Opinion

Letters to the Editor

by
May 11, 2017

Lack of understanding

MAY I start by offering my sympathy to those people who do not understand what Aboriginal people have to go through before they are accepted into the wider community.

As for the Welcome to Country and smoking ceremony, well, you must first understand that the smoking of gum leaves is not smoked on a tray as you obviously think Mr Eley (Riverine Herald, April 26), but in fact smoked on a coolomon – and this is to deter any evil spirits that are on country and maybe in some people.

This is Aboriginal land, always was, and always will be.

We were the first peoples of this beautiful country, and yes, I too was born and bred in this town, as were my children and grandchildren.

You say the brigade’s door is opened for young Aboriginal people, but if the attitude of men such as you, who are in the brigade, then it is no wonder they feel unwelcomed.

Finally, Mr Eley, our traditions are certainly kept alive through our ancestors, and passed from generation to generation, and our culture which is taught in school is very strong.

No-one forces anything on anyone, especially to attend a Welcome to Country or a smoking ceremony.

Maybe if there had been a smoking ceremony that may have got rid of all the evil in people.

Debra Cowley, Proud Wolithiga woman, Echuca

‘Racism is alive and well’

VISITING your town I grabbed a copy of your local paper, bewildered as to the controversy of the opening of a fire station and smoking ceremony.

Well where I am from smoking is performed to cleanse the air and area of bad/evil spirits and to show respect to the indigenous people of the land, past and present.

I have personally attended openings of new fire stations where a Welcome to Country and smoking ceremony were performed and these ceremonies have no religious connotations whatsoever.

I must say I have never seen a smoking of gum leaves done in a tray, it has always been in a coolomon.

The Elders do not ask for payment as they feel it is a privilege to do this in recognition of their ancestors, who treated this land with great respect.

It is my understanding the Victorian Government has a Koorie inclusion action plan in place, so why weren’t those protocols which are in the plan not followed on that day.

With the attitudes which have been expressed by Mr Eley (Riverine Herald, April 26) and others I am not surprised there are no indigenous people in the Echuca brigade.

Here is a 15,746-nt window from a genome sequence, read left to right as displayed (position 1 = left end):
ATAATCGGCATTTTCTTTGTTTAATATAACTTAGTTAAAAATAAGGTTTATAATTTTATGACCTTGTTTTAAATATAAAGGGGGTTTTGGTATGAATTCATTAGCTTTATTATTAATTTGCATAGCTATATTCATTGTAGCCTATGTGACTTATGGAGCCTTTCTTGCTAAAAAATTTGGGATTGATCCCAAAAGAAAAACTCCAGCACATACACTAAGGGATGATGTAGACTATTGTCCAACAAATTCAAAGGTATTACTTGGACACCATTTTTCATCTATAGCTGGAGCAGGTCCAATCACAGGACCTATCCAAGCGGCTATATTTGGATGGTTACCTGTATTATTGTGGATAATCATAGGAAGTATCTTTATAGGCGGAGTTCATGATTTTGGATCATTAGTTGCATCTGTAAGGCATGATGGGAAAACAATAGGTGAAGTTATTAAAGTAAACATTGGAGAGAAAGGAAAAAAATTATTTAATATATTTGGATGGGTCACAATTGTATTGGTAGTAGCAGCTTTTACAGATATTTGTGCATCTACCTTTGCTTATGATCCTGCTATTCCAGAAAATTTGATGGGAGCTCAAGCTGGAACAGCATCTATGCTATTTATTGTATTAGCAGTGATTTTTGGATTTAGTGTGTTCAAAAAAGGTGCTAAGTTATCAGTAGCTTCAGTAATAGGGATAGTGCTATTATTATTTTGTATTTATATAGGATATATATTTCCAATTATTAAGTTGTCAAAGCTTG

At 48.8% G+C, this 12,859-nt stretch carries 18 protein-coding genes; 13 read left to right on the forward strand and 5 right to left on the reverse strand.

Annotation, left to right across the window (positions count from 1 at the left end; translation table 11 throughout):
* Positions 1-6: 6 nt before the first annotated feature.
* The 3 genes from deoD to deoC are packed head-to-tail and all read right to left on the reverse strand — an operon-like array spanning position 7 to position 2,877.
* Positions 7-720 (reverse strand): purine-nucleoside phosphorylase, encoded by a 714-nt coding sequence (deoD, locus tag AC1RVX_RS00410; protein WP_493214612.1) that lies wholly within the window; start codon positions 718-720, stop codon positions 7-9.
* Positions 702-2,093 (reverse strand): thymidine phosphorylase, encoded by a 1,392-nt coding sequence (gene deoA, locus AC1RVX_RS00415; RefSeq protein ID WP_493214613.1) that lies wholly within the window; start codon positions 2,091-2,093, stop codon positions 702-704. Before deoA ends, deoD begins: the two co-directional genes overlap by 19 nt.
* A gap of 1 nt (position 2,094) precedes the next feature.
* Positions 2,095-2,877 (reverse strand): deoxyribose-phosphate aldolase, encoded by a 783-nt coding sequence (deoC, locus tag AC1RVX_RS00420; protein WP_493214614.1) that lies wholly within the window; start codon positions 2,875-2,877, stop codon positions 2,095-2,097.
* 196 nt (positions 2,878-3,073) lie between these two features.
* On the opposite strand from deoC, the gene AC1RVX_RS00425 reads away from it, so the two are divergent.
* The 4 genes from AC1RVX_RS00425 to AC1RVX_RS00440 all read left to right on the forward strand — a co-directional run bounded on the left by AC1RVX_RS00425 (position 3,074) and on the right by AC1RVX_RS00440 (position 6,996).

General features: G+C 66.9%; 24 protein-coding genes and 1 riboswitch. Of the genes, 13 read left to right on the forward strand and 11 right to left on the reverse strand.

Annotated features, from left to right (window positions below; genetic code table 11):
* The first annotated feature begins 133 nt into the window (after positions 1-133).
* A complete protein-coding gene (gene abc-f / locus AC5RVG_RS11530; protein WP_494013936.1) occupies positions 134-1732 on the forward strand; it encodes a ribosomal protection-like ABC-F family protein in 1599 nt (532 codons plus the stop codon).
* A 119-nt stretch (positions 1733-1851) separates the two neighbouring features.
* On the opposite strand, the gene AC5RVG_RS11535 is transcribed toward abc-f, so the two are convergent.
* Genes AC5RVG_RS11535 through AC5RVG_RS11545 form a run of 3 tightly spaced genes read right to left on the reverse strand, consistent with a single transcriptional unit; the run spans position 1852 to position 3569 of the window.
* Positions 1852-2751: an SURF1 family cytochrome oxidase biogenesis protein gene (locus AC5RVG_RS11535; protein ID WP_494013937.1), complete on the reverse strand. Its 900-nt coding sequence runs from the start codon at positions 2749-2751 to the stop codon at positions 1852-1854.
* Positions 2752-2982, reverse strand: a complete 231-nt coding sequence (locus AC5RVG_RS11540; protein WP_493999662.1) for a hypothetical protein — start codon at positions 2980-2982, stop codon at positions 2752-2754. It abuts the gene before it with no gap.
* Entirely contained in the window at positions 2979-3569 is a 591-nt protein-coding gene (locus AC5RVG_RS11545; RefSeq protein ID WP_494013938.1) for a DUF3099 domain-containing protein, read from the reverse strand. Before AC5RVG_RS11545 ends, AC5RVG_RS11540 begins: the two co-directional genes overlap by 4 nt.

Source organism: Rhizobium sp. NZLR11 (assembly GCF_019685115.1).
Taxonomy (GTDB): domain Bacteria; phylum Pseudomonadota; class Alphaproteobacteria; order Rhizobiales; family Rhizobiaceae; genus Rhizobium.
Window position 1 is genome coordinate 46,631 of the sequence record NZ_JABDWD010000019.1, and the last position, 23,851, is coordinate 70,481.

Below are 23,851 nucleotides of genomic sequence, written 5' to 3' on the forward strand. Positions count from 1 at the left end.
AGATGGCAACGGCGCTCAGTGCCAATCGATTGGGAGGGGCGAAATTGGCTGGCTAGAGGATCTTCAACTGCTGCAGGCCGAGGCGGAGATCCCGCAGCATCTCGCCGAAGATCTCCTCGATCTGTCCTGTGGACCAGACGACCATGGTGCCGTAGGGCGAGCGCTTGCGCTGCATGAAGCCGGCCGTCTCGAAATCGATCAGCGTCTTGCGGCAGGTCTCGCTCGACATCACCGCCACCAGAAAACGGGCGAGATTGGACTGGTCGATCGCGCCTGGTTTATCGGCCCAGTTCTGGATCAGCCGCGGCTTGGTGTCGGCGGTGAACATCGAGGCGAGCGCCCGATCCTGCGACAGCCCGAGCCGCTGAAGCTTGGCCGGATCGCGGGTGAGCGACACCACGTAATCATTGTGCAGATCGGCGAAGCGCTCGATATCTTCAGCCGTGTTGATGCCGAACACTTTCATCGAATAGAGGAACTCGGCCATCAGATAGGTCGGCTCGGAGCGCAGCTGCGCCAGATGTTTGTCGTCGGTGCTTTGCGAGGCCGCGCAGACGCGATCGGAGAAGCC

It seems racism is alive and well in the Echuca CFA.

If this is so then maybe Echuca needs to evaluate its current members.

Footnote: I come from a longstanding CFA family.

Mrs C Ryan, Healesville

Let’s not lose the golden goose

JUST a few observations on the current turmoil surrounding council-owned buildings in the Port of Echuca and nearby.

Firstly, the confusion over Oscar W’s tender and now the Discovery Centre.

When is a tender not a tender – when the conditions are altered to make it impossible.

Surely the successful applicant must have experience in marketing and events, promotions etc to show off the various attractions, although some are closed or not operating, such as the tunnel in the Star Hotel, upstairs at the Bridge, the photo caravan or people wandering through Murray Esplanade in period costume chatting to tourists and locals (if they are around).

What is the future of the old courthouse after much money was spent restoring it to its former glory, the unused police station, the loco shed in Sturt St and, dare I mention the old brothel?

The only council-owned and freestanding one in Australia.

I feel it could be restored and opened with ‘pretend staff’ to add authenticity. Imagine the free PR.

Larry and Joan Mitchell, and others, would turn in their graves to see the full extent of the goings-on.

In my view if strong measures are not taken urgently to restore the above the golden goose will be gone and no golden eggs laid.

Robin Donaldson, Moama

Help where it’s needed

AUSTRALIA’S volunteers are unsung heroes and I’m pleased to say there are two events this month that celebrate their contribution to Victoria and its communities.

World Red Cross Day on Monday coincided with the start of National Volunteer Week and so we’re using this opportunity to thank all the volunteers who make our society stronger.

It might be by donating blood, reaching out to an older person who lives alone, or spending a day of their week helping run a Red Cross shop.

It particularly comes to light during a crisis. I’ve been overwhelmed by how willing people have been to give their time to help people whose lives were turned upside-down by Cyclone Debbie.

More than 1700 volunteers and staff have supported communities in Queensland and northern NSW, including 100 from Victoria.

When the Bourke St Mall tragedy happened earlier this year, our volunteers stood with mourners at the memorial, providing emotional support.

This simple act of kindness helped people grieve and share their sadness.

Thankfully, it is not just during a disaster when we see the best come out in people.

Every day around the country people carry out acts of kindness, creating a place where we feel supported and included.

Their actions bring us closer together and make us feel more positive about our lives.

Think about when a friend or colleague, or even a stranger, has done something to help you, without expecting anything in return.

It feels good, doesn’t it?

This week, as we celebrate volunteers and the worldwide Red Cross Red Crescent Movement, let’s all make the effort to help someone who needs it.

Together we can dramatically boost the power of good.

Join us at redcross.org.au

Wenda Donaldson, Red Cross director in Victoria

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